UKIP’s new leader Diane James has stepped down after just 18 days.

UKIP Announce Their New Leader At Party Conference

Ms James became leader despite being an unlikely favourite, winning support from former leader Nigel Farage and party funders.

She won after deputy leader Paul Nuttall refused to join the leadership contest, and after the second favourite in the running Steven Woolfe was disqualified.

In a statement, Ms James said since her election “it has become clear that I do not have sufficient authority, nor the full support of all my MEP colleagues and party officers to implement changes I believe necessary and upon which I based my campaign.

“For personal and professional reasons therefore I will not take the election process further.”
Saying it would be her “final media statement on the issue”, the MEP added: “I will continue to concentrate fully on my activities and responsibilities as an elected UKIP Member of the European Parliament”.

It is expected that Mr Farage will face fresh calls to step back up as leader, despite his assertion that he would not do so.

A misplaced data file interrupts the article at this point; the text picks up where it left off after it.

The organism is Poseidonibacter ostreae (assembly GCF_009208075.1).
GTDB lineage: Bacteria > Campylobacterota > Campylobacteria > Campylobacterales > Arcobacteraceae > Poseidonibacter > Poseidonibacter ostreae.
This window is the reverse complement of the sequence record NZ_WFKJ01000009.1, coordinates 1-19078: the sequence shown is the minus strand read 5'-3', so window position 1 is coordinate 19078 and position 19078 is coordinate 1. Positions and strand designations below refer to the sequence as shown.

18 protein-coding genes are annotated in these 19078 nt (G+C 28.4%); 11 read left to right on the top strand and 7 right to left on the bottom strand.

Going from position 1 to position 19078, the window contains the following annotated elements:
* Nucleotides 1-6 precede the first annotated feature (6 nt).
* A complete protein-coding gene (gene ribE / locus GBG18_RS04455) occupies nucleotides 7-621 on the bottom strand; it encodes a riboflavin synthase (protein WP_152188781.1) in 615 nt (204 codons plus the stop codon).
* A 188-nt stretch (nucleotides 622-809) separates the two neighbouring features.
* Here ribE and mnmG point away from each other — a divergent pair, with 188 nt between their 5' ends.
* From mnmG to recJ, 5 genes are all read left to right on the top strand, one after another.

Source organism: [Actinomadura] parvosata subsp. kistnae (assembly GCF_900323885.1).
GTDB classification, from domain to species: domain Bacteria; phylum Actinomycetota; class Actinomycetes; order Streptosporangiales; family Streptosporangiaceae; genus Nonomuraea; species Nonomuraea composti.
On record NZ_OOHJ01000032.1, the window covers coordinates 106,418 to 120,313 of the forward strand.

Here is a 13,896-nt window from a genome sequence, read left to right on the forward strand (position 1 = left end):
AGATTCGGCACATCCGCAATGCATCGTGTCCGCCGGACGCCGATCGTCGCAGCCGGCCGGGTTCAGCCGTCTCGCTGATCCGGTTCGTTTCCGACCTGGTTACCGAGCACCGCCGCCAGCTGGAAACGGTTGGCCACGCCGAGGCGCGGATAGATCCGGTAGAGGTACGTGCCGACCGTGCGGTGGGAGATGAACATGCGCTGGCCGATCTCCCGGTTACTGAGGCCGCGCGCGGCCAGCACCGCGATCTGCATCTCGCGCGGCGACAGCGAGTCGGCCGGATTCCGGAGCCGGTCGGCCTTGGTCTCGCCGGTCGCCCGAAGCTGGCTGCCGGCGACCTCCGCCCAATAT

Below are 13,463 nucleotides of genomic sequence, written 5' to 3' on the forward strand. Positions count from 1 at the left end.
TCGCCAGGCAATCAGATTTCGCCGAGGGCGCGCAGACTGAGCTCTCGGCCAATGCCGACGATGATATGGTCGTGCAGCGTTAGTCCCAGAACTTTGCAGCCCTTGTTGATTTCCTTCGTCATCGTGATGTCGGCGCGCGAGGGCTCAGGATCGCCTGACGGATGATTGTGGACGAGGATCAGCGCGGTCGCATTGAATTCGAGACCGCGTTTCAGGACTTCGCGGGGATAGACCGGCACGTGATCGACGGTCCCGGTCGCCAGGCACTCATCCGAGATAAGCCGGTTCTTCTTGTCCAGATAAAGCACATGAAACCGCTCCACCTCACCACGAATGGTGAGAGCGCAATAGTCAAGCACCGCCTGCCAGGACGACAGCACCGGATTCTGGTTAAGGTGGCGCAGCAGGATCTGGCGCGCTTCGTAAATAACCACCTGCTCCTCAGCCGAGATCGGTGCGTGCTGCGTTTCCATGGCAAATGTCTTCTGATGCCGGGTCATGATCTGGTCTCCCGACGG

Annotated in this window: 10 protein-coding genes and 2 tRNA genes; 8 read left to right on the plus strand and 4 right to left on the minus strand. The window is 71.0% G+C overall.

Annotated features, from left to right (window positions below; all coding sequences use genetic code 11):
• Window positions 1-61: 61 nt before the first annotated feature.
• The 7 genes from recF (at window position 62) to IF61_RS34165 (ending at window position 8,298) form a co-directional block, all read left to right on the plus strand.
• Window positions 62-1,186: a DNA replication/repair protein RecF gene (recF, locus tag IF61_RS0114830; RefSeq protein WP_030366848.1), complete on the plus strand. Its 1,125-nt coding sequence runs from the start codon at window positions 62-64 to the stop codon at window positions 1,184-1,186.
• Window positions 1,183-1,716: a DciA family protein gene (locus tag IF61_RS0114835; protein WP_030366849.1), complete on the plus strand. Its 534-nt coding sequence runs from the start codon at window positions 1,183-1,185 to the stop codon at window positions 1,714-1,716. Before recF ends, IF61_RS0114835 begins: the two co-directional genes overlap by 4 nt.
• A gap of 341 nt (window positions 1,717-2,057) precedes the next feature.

Mr Farage stepped down as the leader of the UK Independence Party, declaring that he wanted his “life back” after helping lead the country to vote for Brexit.

At UKIP conference, he was replaced by political ally Diane James, who saw off competition from fellow MEP Bill Etheridge, councillor Lisa Duffy, and activists Liz Jones and Phillip Broughton.

Her election meant that the Labour and Liberal Democrat Parties are now the only major UK parties to have never had a female leader.

She previously defended homophobes within the party, insisting there were an “awful lot of people out there” that share the views of MEP Roger Helmer.

Helmer notoriously insisted homosexuality is “not a lifestyle worthy of equal respect” and is “abhorrent to God”.

PinkNews reported that Ms James appeared to be trying to play both sides in the election – telling the party’s LGBT group that she’d support equality while telling Christian campaigners she would push to weaken equality laws.

Ms James backed equality in a Q&A with LGBT supporters – insisting she had “no problem at all” with same-sex marriage as “it is now enshrined in UK legislation”.